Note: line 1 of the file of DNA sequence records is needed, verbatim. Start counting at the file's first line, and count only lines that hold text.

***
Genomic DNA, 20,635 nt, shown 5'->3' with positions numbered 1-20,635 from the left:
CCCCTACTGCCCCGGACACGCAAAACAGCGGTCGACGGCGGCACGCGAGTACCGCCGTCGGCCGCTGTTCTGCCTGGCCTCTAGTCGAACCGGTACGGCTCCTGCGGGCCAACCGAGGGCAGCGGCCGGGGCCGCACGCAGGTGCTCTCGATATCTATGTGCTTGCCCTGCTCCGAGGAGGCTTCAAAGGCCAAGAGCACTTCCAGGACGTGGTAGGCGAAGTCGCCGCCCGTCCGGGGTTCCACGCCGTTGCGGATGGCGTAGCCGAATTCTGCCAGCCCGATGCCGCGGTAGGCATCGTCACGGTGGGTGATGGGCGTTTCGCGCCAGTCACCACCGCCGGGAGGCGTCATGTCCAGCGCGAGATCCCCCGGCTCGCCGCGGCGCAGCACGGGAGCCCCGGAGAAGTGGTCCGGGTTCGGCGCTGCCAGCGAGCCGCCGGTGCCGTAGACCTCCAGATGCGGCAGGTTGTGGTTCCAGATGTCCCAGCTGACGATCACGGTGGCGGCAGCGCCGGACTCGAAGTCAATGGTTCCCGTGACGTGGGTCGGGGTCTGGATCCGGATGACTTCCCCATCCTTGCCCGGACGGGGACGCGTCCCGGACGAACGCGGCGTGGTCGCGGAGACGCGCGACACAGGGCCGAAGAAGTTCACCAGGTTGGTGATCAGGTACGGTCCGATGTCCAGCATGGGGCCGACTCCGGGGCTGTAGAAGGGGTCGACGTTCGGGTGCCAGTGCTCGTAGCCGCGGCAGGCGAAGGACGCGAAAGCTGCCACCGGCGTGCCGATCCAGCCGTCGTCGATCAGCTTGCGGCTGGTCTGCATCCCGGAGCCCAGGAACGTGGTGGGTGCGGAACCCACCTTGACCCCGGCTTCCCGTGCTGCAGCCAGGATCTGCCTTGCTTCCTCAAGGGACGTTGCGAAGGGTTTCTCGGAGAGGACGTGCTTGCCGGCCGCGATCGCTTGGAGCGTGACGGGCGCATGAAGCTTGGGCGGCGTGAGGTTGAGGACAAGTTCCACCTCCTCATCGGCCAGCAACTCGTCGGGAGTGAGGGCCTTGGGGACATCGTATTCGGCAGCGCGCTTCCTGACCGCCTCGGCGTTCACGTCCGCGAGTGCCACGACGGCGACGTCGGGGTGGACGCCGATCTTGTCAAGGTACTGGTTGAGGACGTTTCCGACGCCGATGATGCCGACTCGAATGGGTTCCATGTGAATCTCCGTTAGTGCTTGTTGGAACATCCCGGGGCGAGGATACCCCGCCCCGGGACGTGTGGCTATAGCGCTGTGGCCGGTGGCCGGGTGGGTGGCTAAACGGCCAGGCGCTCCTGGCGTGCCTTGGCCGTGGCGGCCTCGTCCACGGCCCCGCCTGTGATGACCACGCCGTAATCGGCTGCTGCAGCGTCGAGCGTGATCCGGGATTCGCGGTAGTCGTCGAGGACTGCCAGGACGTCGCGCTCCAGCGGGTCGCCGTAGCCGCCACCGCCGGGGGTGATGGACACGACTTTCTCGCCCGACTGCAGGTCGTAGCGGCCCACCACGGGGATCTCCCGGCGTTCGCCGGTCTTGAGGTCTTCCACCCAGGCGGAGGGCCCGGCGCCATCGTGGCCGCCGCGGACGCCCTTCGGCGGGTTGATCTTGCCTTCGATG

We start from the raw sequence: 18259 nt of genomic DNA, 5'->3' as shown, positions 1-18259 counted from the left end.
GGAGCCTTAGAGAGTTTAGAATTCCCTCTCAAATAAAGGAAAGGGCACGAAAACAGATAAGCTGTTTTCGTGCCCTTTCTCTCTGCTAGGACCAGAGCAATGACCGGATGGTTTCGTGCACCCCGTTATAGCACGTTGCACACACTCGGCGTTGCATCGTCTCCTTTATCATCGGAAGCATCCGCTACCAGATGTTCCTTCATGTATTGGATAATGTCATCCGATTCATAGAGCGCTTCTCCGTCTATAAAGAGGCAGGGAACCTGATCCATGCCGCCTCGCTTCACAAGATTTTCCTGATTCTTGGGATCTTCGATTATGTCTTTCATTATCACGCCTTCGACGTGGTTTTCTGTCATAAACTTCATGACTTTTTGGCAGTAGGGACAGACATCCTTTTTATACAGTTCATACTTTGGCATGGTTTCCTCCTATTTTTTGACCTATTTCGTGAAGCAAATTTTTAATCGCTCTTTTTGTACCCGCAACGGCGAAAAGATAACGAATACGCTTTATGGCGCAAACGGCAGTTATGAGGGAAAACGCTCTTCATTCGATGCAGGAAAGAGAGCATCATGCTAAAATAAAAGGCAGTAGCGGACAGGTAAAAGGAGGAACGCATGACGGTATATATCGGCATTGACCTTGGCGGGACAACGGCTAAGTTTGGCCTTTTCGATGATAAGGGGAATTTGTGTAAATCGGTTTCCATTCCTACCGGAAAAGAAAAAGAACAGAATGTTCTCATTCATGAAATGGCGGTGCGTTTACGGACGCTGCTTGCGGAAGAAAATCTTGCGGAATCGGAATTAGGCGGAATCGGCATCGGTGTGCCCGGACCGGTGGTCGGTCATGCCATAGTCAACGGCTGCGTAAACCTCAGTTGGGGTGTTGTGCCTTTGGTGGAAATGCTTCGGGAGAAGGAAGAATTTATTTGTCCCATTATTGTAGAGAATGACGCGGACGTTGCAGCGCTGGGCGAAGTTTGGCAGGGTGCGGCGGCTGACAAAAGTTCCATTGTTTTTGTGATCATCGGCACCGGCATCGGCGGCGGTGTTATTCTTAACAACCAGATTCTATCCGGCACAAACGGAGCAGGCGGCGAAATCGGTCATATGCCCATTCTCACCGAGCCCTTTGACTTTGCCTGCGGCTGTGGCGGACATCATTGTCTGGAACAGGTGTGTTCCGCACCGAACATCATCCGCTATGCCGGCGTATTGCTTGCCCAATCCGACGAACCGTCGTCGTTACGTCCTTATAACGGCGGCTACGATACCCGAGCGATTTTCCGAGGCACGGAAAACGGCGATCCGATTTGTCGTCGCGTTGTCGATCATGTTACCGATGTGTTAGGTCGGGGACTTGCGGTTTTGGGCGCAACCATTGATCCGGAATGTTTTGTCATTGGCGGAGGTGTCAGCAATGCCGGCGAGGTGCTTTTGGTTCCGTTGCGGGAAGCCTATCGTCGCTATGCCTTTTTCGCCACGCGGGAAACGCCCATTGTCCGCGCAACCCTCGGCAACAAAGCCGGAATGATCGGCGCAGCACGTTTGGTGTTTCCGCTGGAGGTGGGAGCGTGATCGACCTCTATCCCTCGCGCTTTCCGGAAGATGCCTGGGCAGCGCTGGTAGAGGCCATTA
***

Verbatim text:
Genomic DNA, 20,635 nt, shown 5'->3' with positions numbered 1-20,635 from the left: